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The All Things IR35 Related Thread

Discussion in 'Careers, Employment and Professional Development' started by NVP, Aug 23, 2019.

  1. Maundie

    Mobster

    Joined: Oct 20, 2010

    Posts: 2,628

    This is why they brought in IR35 isn't it?

    Because firms were hiding permanent jobs behind contract positions, as I understand if your job falls inside IR35 the only way to stay contracting is to use an umbrella company isn't it?
     
  2. mid_gen

    Sgarrista

    Joined: Dec 20, 2004

    Posts: 9,561

    Basically yes. People functioning as employees but using limited company arrangements to avoid tax, for both parties...helps with accounting for the employers/service customers (haha) too.

    Back when I was working in the City 90% of the workers were going through limited companies, and the vast majority of them were banking 5 figure sums every month.

    My opinion : if companies want the state to spend vast sums of money to provide a workforce, they need to not take the **** with their accounting.
     
  3. FishThrower

    Wise Guy

    Joined: Jul 15, 2005

    Posts: 1,156

    Surely if you were a "proper" contractor knowledge sharing would be part of the handover process to BAU?

    IR35 is there to help prevent contractors from doing BAU tasks, keeping knowledge to yourself suggests that you are working on BAU work which would put you inside IR35 in a heartbeat.

    Its not unusual for a contractor to be at a major bank for 5 years plus... but they are working on different projects during that time period and possibly reporting into different managers.

    Contracting for the same role for ten years doing server checks, resolving incident tickets is a big no no for the tax man as your working practices will fall inside IR35.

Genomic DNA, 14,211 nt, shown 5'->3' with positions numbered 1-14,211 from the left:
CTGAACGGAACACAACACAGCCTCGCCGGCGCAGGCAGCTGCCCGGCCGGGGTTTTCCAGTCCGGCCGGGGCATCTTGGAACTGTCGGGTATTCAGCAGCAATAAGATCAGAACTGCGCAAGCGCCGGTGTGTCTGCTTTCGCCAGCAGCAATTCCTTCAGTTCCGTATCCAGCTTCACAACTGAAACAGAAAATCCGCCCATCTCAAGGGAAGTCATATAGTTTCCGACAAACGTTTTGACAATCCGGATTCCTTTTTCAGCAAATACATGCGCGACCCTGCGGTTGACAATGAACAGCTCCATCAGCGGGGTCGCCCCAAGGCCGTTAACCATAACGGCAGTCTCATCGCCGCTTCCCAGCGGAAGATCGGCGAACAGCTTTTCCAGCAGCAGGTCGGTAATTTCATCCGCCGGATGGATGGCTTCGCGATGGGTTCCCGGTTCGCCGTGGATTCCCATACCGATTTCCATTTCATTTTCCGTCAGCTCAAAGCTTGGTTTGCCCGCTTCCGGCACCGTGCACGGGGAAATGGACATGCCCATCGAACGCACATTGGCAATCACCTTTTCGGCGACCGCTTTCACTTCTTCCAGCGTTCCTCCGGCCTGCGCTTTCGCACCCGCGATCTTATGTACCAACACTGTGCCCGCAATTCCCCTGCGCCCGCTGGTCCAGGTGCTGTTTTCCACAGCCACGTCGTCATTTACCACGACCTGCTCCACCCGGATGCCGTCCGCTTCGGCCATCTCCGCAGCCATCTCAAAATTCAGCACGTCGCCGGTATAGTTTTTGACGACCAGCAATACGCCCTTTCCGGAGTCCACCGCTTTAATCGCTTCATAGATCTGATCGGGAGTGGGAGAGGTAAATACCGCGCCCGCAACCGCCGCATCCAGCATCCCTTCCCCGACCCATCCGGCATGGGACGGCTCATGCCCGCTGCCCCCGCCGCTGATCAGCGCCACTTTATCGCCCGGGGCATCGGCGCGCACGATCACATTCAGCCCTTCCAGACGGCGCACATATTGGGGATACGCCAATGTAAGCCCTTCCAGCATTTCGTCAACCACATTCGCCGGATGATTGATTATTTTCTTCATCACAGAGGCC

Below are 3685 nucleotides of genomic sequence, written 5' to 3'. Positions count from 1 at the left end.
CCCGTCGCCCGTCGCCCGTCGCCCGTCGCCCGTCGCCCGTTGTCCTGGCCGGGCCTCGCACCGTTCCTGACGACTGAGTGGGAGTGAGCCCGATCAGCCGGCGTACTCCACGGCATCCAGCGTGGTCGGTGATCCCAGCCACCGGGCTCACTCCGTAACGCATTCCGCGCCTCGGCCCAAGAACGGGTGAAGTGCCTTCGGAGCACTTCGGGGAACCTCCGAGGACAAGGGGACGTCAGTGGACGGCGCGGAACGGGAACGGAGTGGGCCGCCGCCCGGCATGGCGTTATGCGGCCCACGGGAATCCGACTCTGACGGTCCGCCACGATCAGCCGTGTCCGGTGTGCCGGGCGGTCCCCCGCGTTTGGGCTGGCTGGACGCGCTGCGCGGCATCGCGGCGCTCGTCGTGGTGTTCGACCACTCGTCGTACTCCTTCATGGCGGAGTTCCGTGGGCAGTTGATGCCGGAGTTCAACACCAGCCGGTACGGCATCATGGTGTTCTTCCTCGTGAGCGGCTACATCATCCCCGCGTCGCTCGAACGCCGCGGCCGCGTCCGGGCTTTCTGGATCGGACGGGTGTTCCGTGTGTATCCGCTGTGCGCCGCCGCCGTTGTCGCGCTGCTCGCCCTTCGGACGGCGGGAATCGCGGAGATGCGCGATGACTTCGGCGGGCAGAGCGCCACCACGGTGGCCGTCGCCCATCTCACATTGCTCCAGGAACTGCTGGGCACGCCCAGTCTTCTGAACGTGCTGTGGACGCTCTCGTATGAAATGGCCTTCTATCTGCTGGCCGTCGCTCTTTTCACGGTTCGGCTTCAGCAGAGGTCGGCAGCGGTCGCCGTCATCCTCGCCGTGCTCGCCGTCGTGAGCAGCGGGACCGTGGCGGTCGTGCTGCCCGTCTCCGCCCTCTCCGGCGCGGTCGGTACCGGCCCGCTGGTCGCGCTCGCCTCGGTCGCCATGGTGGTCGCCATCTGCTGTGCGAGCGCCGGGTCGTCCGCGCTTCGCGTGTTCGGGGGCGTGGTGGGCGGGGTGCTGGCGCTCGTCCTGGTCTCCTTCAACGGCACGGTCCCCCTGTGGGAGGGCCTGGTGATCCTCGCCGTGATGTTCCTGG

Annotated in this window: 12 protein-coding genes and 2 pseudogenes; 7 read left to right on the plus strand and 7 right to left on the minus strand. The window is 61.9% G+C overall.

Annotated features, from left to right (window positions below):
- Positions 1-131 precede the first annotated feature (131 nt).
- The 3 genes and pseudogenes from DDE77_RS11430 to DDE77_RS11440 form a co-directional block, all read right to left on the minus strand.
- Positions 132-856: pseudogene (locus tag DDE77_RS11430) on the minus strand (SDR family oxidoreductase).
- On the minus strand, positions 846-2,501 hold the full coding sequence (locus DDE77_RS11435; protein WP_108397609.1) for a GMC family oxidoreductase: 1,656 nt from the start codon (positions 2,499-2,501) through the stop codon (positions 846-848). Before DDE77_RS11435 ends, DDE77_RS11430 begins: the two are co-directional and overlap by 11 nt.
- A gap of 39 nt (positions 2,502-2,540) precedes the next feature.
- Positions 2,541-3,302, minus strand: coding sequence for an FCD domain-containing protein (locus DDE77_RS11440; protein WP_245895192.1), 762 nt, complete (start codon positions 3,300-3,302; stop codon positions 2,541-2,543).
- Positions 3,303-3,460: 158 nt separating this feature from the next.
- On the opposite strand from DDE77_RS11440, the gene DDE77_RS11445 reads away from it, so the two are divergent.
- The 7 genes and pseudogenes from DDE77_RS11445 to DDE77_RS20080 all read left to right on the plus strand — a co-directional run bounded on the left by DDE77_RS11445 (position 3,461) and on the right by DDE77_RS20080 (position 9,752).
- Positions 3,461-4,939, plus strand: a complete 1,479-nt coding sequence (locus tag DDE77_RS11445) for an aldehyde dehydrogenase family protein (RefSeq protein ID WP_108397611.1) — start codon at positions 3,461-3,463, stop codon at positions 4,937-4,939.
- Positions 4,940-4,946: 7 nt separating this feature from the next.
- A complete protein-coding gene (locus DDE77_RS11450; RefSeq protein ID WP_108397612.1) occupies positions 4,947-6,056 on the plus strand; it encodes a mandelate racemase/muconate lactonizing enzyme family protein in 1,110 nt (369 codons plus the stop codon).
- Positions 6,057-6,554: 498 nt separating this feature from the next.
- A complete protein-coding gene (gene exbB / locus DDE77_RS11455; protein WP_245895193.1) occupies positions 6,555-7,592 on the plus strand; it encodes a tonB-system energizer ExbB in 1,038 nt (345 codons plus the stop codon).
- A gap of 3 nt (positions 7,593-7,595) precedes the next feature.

If you are working 100% on projects, i suggest that you get your contract amended so it has deliverables in rather than a standard 9-5 contract.
     
  4. fezster

    Hitman

    Joined: Jan 7, 2007

    Posts: 506

    If you're a contractor and have not familiarised yourself with the off payroll rules coming in next year, you need to start doing some reading asap.

    The long and short of what is concerning many in the contractor community is that agencies need to make an IR35 determination some time in the next few months. If that determination is inside IR35, then hmrc can and will argue that your entire engagement must have been inside IR35. The legislation allows them to go back up to 6 years. If you think this is all scaremongering, have a look at what is happening to GSK contractors right now.

    https://www.contractoruk.com/ir35/n...they_say_and_how_contractors_can_respond.html

    https://www.ft.com/content/3dfeb794-c5c6-11e9-a8e9-296ca66511c9
     
  5. dowie

    Caporegime

    Joined: Jan 29, 2008

    Posts: 47,092

    I think that is a bit of an exaggeration, even if you're confining it to back office/IT roles, but it is certainly common within IT jobs in the city for people to be working as contractors and plenty of these roles aren't for specific projects but are just 6 months contracts that keep on getting rolled over for years. I know of a few cases where the offer of a contract was used for retention purposes i.e. someone leaving to go to a rival, instead offered a contractor role as an easy way to give a significant pay rise and keep them doing the same job they were doing as a permie.

    It is quite blatantly a complete **** take in those situations and they can't really complain too much if HMRC rumbles them, ought to have some cash put to one side for this as it isn't as though IR35 is anything particularly new, it is just something that was easier to try and dodge previously.
     
  6. NVP

    Soldato

    Joined: Sep 6, 2007

    Posts: 7,305

    Thank you
     
  7. FishThrower

    Wise Guy

    Joined: Jul 15, 2005

    Posts: 1,156

    No problem,

    If you are on a 3-6 month rolling contract.. get the agency to put down deliverables in the contract such as 1) complete application testing before end date of contract 2 ) determine application requirements before end date of contract etc. It will be really hard to get the end client to change the way they work so you will probably get resistance from them, but try your best.